As inept as England have been in this Ashes series, bowled out for under 200 for the third time in five innings and a record 12th time in the calendar year, Australia's depth of quality in their fast-bowling ranks has reached new levels. Just 12 months after Cummins, Hazlewood, and Starc were bowled into the ground in all four Tests against India in a losing series, and only months after James Pattinson retired, Australia have used seven fast bowlers in five bowling innings in this series, combining for 38 of the 50 wickets taken at a cost of just 19.55 per scalp, and striking at 44.6 per dismissal.
The major bonus has been Green. The 22-year-old didn't take a wicket last summer, although he bowled better than his figures suggested.
He is now bowling match-changing spells. He has taken the key wickets of Root and Stokes twice each in this series. His MCG spell might have been his best yet. England were hardly well placed at 4 for 110 but Stokes was beginning to accelerate having started patiently. He flicked Starc off his pads for four and then launched Nathan Lyon over long-on for six to move to 22 from 35 balls and at least give Australia something to think about.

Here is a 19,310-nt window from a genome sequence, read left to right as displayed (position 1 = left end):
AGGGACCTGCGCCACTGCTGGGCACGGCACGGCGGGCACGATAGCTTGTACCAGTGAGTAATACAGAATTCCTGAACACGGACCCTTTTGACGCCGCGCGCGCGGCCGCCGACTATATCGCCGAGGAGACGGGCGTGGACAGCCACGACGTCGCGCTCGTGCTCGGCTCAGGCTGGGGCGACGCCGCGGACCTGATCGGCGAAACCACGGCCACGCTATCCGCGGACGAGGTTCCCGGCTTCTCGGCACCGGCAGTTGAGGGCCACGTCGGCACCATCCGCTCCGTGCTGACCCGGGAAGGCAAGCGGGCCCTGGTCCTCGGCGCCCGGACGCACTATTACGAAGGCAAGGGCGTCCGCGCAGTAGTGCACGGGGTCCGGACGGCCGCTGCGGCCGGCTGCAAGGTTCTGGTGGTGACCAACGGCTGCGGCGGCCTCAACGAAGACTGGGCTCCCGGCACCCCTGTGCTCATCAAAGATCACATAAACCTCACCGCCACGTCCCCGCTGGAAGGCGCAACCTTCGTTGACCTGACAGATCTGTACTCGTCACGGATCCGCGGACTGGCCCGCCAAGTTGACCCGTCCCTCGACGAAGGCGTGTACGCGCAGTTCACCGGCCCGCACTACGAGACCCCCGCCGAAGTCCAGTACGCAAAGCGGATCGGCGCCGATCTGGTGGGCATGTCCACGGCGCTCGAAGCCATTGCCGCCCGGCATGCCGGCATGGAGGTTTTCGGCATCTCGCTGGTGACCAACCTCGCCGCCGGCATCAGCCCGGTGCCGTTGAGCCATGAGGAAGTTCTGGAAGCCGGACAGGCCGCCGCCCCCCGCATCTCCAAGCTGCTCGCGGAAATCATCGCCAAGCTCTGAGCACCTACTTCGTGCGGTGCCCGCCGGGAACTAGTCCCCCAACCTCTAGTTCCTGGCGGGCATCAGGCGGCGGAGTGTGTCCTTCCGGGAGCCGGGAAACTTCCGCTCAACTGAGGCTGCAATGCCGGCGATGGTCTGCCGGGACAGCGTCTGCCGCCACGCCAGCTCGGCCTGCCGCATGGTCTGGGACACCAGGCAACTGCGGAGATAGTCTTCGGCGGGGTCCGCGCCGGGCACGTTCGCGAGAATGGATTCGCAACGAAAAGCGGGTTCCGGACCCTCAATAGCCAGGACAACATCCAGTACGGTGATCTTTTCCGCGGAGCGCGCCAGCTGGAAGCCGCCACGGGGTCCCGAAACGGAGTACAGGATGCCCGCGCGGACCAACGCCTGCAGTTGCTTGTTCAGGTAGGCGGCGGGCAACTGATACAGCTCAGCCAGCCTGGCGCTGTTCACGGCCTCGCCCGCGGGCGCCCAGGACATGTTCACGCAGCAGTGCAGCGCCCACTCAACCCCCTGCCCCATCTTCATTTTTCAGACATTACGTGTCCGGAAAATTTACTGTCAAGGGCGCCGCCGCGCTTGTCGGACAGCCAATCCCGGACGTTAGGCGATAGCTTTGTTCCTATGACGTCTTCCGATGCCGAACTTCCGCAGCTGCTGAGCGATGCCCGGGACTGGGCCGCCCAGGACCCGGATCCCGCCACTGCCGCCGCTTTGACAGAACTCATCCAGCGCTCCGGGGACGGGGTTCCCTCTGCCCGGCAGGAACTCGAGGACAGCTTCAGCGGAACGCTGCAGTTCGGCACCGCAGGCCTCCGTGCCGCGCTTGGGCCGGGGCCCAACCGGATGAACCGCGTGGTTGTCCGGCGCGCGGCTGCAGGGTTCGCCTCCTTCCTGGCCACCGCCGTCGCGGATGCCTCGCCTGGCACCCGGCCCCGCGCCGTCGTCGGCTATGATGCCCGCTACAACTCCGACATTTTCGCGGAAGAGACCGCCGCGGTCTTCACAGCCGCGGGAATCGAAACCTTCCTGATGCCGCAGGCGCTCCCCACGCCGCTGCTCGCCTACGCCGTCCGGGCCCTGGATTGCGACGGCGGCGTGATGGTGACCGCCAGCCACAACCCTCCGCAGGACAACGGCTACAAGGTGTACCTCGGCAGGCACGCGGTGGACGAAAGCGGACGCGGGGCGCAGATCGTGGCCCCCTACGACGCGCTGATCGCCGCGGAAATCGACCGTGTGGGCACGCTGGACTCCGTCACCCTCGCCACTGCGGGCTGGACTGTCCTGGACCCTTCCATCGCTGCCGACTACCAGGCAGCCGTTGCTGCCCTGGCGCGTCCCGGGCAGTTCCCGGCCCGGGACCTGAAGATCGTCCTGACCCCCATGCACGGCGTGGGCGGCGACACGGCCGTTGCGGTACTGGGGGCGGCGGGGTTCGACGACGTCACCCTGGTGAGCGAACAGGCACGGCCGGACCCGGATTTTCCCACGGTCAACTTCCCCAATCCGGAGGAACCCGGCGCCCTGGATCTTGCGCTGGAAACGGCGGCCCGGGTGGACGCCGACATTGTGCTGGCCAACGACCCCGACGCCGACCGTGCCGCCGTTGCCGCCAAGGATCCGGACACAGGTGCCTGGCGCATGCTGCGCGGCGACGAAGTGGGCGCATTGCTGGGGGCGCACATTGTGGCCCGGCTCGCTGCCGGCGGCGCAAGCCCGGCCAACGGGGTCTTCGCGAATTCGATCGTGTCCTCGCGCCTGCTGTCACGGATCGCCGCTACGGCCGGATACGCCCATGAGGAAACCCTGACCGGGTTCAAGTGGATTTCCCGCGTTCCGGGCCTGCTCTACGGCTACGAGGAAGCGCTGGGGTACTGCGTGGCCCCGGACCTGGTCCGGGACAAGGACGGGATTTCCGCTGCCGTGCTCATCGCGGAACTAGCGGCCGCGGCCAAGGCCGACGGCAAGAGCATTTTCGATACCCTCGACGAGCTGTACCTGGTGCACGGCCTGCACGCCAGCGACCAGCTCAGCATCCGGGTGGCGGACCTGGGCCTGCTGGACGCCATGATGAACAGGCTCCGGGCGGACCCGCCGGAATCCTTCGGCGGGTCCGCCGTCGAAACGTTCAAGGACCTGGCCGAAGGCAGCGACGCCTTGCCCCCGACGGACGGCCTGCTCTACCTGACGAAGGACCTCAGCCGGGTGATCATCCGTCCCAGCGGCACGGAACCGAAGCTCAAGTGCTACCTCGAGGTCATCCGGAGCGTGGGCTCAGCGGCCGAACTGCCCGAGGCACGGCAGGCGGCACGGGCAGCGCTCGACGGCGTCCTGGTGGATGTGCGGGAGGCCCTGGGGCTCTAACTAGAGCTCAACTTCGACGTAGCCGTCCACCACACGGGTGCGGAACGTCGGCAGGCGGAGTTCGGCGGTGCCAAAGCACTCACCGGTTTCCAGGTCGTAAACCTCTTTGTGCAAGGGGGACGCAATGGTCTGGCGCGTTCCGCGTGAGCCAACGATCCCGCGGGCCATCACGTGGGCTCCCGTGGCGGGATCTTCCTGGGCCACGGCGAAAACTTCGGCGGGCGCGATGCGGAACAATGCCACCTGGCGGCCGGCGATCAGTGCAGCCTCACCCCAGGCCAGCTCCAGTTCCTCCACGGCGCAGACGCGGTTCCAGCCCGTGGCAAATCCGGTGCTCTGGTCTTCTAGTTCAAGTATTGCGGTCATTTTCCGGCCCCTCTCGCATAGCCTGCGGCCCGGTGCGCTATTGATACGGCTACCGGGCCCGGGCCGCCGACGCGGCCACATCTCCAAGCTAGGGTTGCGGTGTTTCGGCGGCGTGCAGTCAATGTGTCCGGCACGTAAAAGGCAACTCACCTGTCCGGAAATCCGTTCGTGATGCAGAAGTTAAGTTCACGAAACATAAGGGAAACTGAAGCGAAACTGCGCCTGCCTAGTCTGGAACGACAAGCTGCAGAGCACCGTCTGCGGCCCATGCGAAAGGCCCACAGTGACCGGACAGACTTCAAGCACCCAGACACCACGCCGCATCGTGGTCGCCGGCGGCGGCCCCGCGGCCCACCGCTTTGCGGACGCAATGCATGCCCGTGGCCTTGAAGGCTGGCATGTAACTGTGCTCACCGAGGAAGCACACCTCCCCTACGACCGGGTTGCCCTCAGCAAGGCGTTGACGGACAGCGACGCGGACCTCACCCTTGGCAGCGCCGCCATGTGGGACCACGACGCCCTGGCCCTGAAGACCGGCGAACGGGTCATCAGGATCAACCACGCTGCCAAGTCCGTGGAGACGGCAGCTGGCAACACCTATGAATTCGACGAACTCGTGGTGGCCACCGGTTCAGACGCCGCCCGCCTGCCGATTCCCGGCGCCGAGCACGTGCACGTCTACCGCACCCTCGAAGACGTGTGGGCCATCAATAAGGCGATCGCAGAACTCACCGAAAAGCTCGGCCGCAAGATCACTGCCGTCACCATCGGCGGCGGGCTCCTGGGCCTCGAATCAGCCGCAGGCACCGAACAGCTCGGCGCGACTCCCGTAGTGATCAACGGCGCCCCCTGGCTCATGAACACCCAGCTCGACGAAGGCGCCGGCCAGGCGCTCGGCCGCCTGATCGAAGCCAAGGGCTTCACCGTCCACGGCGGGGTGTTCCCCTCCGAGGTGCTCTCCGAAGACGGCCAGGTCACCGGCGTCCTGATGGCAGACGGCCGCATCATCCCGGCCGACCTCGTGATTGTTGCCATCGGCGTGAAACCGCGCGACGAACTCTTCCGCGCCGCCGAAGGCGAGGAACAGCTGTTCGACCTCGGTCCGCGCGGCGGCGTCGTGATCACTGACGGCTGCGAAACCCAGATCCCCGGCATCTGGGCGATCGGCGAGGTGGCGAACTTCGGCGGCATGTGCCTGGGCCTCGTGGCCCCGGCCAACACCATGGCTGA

But Green tied him down with Australia's fastest spell of the day, and one of the most accurate. Australia's No. 6, who averages 52.84 with the bat in first-class cricket and has eight first-class centuries, tied England's great allrounder in knots with a spell as venomous as anything Starc or Cummins mustered. There was steep bounce, sharp seam movement, and unerring accuracy. Jos Buttler was almost Green's second victim, cut in half by a ball that jagged off the seam and bounced just inches over middle and off. Green spoke on Christmas Eve about trying to get comfortable at Test level and avoiding feeling overwhelmed as a kid in Test cricket. He's comfortable with the ball it seems. The next challenge is getting comfortable with the bat.
His bowling has given Cummins a comfortable introduction to Test captaincy. He doesn't need to overexert any of his quicks. Cummins bowled a six-over spell in the morning but no one bowled more than five-in-a-row thereafter and Green was able to be used in two four-over bursts.
It has also afforded Australia's selectors the opportunity to be cautious with any of their quicks if there is the mere hint of soreness, as they have done with Hazlewood, Richardson and Neser in Melbourne. They can even play horses for courses. Boland is an MCG specialist having taken 96 first-class wickets at 25.56 going into the Test, while Starc, Hazlewood, Richardson and Neser all average over 35 at the venue.
Richardson and Neser, who are more dangerous in the swinging and seaming conditions, can be held back for more appropriate deployment. Green's presence in the top six, provided his body holds up, could also give Australia the option to play two spinners if conditions suited.
Australia will face far more skilled and obdurate batting line-ups than the one England have sent on this tour. But their reliance on the big three of Cummins, Starc and Hazlewood seems a distant memory.

Alex Malcolm is an Associate Editor at ESPNcricinfo